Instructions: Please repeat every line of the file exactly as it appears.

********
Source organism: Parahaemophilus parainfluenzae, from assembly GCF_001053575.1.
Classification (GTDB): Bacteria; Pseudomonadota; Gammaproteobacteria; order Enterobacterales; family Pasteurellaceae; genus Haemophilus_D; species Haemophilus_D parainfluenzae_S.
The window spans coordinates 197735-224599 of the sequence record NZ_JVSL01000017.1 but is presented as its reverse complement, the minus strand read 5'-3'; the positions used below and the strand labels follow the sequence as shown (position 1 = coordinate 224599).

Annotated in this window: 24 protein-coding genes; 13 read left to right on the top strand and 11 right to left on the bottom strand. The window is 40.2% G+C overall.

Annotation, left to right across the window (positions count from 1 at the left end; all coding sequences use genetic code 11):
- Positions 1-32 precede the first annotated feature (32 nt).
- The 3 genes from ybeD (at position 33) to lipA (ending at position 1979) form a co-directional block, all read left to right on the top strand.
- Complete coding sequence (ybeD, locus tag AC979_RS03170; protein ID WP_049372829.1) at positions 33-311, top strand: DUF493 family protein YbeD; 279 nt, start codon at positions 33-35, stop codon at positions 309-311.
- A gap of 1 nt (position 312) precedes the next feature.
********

Source organism: Parahaemophilus parainfluenzae, from assembly GCF_001053575.1.
Classification (GTDB): Bacteria; Pseudomonadota; Gammaproteobacteria; order Enterobacterales; family Pasteurellaceae; genus Haemophilus_D; species Haemophilus_D parainfluenzae_S.
The window spans coordinates 197735-224599 of the sequence record NZ_JVSL01000017.1 but is presented as its reverse complement, the minus strand read 5'-3'; the positions used below and the strand labels follow the sequence as shown (position 1 = coordinate 224599).

Annotated in this window: 24 protein-coding genes; 13 read left to right on the top strand and 11 right to left on the bottom strand. The window is 40.2% G+C overall.

Annotation, left to right across the window (positions count from 1 at the left end; all coding sequences use genetic code 11):
- Positions 1-32 precede the first annotated feature (32 nt).
- The 3 genes from ybeD (at position 33) to lipA (ending at position 1979) form a co-directional block, all read left to right on the top strand.
- Complete coding sequence (ybeD, locus tag AC979_RS03170; protein ID WP_049372829.1) at positions 33-311, top strand: DUF493 family protein YbeD; 279 nt, start codon at positions 33-35, stop codon at positions 309-311.
- A gap of 1 nt (position 312) precedes the next feature.